Graduate Thesis Or Dissertation
Physical and Chemical Stability of Antigens and Emulsified Adjuvants for Filovirus Vaccines Public Deposited
Vaccine antigens experience physical and chemical instability in liquid formulations due to a variety of degradation processes that are often accelerated by elevated temperatures. In lyophilized formulations, the removal of bulk water helps to avoid or inhibit many of these degradation processes, thus significantly enhancing the stability of the vaccine. This may lead to less stringent cold-chain storage requirements, which offers facilitated distribution to resource-poor areas, especially in low- and middle-income countries (LMICs). The filoviruses Zaire ebolavirus, Marburg marburgvirus, and Sudan ebolavirus are some of the most lethal pathogens known and are endemic in hot, remote LMICs where poor access to electricity and healthcare infrastructure complicates vaccine distribution. To improve the thermostability of filovirus vaccines in order to potentially relax or eliminate cold-chain requirements, a trivalent filovirus vaccine was stabilized as a glassy solid through lyophilization.
Initial studies focused on formulating monovalent vaccines consisting of filovirus glycoproteins from each of the three species and subjecting the formulations to accelerated stability studies. Lyophilized filovirus glycoproteins retained quaternary protein structure and immunogenicity after high temperature incubation. Further work was completed to combine all three antigens and emulsion adjuvant into a dry single-vial presentation. Single-vial trivalent vaccines retained adjuvant properties after co-lyophilization and were found to elicit high antibody levels against all three antigens in mice and non-human primates (NHPs). A subsequent NHP study utilized single-vial formulations with a higher concentration of adjuvant, but these vaccines elicited lower neutralizing antibody titers in NHPs than previously tested formulations. Exploratory studies suggested that peroxide-induced oxidation of the glycoproteins was responsible for the diminished antibody responses in NHPs due to formulations containing higher amounts of adjuvant. Further studies probed the critical factors for colloidal stability during lyophilization using a model emulsion system. It was determined that slower cooling rates in conjunction with lower ratios of adjuvant to sucrose stabilized the emulsion during freezing.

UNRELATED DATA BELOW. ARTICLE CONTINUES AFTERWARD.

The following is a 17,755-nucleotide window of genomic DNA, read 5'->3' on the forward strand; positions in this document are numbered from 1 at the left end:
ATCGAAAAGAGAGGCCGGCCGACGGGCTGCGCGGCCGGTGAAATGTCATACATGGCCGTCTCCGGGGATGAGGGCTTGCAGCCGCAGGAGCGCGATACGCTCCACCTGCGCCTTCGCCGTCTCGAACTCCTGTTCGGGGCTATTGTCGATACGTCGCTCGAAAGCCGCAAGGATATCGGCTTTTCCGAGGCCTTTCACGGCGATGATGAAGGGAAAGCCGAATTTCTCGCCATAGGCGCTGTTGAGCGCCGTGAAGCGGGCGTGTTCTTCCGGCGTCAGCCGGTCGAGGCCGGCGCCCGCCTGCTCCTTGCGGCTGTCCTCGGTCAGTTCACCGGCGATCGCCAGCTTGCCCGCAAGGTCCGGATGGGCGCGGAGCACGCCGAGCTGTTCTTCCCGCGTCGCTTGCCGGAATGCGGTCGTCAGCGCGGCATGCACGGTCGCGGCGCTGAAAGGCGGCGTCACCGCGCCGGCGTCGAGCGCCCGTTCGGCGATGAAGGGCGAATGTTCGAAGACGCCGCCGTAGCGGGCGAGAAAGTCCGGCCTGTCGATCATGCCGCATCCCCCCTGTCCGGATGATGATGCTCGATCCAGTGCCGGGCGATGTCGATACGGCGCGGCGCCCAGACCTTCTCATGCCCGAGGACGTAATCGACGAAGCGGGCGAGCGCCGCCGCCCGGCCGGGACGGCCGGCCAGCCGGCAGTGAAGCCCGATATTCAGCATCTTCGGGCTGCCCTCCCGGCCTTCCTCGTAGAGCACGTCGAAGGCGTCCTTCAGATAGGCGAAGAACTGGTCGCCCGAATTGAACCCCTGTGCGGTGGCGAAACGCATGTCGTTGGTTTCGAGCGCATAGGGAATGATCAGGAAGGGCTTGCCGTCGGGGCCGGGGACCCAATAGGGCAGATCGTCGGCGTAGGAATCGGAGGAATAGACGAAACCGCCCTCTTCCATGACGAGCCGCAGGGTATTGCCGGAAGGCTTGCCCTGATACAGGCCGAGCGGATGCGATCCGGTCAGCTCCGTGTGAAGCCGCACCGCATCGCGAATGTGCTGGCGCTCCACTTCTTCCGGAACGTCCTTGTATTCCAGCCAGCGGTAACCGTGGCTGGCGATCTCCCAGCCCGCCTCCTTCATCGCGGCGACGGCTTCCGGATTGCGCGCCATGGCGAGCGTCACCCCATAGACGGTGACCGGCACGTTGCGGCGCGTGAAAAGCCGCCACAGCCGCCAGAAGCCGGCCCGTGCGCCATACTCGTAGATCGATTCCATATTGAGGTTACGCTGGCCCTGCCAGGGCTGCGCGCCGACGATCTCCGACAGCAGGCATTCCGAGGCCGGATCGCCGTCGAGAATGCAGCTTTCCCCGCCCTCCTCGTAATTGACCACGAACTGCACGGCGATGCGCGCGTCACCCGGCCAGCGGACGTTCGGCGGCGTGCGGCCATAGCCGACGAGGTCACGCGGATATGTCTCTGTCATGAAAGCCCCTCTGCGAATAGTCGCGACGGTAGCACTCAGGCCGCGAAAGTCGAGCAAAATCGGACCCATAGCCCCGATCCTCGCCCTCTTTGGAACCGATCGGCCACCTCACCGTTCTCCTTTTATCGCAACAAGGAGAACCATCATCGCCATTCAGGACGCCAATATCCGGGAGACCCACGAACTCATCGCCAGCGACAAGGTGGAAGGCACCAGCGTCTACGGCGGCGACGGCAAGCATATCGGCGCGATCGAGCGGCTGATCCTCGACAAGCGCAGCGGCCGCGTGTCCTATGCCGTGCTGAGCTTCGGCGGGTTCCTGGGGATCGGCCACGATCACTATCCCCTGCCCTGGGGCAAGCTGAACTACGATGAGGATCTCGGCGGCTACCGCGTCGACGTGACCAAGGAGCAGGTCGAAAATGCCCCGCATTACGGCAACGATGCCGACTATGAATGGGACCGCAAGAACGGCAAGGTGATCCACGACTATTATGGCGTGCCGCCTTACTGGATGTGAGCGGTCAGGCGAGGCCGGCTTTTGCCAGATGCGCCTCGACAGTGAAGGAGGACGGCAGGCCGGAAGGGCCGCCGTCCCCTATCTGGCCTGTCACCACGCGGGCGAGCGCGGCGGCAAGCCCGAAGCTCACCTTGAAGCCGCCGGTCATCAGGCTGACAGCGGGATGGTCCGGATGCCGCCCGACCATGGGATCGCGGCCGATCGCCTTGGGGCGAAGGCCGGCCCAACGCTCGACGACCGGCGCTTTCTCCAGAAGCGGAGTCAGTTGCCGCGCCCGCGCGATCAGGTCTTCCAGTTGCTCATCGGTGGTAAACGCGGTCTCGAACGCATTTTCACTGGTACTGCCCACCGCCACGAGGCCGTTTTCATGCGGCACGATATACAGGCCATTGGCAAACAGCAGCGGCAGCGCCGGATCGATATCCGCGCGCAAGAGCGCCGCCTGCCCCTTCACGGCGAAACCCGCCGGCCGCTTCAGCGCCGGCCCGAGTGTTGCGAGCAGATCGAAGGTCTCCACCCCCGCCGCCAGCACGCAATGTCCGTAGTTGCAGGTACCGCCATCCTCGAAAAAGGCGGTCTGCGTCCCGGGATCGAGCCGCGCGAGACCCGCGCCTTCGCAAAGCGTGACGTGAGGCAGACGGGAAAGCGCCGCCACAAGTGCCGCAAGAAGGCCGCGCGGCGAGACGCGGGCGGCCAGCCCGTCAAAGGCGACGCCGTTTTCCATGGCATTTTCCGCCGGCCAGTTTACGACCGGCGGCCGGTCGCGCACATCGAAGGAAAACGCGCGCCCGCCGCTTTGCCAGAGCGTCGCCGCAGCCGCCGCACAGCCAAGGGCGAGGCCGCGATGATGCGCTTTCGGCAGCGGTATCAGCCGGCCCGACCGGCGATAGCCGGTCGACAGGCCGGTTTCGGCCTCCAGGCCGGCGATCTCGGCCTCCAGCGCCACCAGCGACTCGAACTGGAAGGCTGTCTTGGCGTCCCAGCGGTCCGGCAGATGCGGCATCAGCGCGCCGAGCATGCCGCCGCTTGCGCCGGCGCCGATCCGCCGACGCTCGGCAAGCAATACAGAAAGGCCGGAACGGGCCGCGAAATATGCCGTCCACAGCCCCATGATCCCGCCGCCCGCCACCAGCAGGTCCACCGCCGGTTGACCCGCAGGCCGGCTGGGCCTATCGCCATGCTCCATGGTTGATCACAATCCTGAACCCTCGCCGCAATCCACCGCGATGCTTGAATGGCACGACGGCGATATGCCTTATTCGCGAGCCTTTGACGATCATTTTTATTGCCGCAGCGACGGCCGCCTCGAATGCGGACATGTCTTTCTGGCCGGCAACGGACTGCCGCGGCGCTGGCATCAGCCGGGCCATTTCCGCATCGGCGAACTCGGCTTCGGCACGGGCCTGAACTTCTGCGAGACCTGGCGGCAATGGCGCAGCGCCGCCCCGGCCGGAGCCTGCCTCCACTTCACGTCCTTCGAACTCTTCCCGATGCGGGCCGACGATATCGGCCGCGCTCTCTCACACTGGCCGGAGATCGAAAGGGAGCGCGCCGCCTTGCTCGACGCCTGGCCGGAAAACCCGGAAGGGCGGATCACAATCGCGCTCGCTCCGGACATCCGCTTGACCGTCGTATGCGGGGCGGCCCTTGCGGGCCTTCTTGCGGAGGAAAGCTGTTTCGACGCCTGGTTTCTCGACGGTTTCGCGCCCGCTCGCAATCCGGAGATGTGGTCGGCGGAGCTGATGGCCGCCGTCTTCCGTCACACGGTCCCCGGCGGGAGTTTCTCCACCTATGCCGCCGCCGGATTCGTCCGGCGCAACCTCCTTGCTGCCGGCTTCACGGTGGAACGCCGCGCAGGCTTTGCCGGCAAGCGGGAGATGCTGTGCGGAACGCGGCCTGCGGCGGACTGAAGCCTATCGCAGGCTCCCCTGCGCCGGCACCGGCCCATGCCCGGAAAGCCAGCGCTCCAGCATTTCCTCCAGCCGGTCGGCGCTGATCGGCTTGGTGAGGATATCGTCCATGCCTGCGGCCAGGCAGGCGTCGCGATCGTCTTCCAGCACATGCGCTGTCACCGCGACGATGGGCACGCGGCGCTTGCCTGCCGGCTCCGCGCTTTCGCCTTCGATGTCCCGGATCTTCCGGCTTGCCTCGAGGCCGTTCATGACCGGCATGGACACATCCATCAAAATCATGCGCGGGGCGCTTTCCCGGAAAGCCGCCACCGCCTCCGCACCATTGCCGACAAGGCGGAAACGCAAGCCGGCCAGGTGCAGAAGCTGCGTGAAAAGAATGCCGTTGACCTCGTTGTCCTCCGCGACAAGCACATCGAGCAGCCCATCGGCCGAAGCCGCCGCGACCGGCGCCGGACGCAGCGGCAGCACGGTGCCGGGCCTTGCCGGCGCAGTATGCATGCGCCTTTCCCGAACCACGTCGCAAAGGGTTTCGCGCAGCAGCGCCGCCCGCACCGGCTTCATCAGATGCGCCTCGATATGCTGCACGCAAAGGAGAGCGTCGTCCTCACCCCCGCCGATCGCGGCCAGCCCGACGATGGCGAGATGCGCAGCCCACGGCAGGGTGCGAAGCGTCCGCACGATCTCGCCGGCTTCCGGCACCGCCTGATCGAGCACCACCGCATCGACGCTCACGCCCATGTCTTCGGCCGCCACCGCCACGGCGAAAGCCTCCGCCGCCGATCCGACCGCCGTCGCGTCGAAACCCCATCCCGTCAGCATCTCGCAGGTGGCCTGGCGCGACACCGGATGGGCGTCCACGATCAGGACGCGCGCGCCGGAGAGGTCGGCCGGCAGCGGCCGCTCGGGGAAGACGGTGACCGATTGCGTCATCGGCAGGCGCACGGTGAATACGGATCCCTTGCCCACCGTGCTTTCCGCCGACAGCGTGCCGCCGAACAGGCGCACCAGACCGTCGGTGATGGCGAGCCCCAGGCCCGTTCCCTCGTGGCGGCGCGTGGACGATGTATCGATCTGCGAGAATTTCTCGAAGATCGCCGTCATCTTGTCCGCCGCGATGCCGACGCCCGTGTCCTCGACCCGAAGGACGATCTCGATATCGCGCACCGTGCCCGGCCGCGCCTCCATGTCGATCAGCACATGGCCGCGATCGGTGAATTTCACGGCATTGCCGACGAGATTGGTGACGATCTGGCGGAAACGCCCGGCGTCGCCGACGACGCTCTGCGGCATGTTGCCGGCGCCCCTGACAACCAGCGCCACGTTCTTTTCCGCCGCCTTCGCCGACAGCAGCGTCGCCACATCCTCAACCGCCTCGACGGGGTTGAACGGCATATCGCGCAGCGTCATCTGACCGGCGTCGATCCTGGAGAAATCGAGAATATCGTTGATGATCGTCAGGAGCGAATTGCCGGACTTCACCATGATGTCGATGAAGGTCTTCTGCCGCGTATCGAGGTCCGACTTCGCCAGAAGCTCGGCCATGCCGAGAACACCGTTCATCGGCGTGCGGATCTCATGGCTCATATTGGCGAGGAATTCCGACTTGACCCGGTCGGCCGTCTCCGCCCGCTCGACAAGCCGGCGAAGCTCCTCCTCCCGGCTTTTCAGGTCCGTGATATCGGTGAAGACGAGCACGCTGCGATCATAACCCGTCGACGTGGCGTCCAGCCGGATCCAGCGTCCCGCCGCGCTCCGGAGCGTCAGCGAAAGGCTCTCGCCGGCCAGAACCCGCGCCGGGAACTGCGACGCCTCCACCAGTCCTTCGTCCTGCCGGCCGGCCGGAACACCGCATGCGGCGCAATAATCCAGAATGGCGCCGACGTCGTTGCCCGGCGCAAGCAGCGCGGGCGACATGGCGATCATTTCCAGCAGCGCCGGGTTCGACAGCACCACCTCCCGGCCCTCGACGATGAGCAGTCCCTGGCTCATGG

Although no dry single-vial adjuvanted vaccines are commercially available, the work presented in this thesis provides evidence that lyophilization can be used to successfully stabilize vaccine formulations containing emulsion adjuvants.
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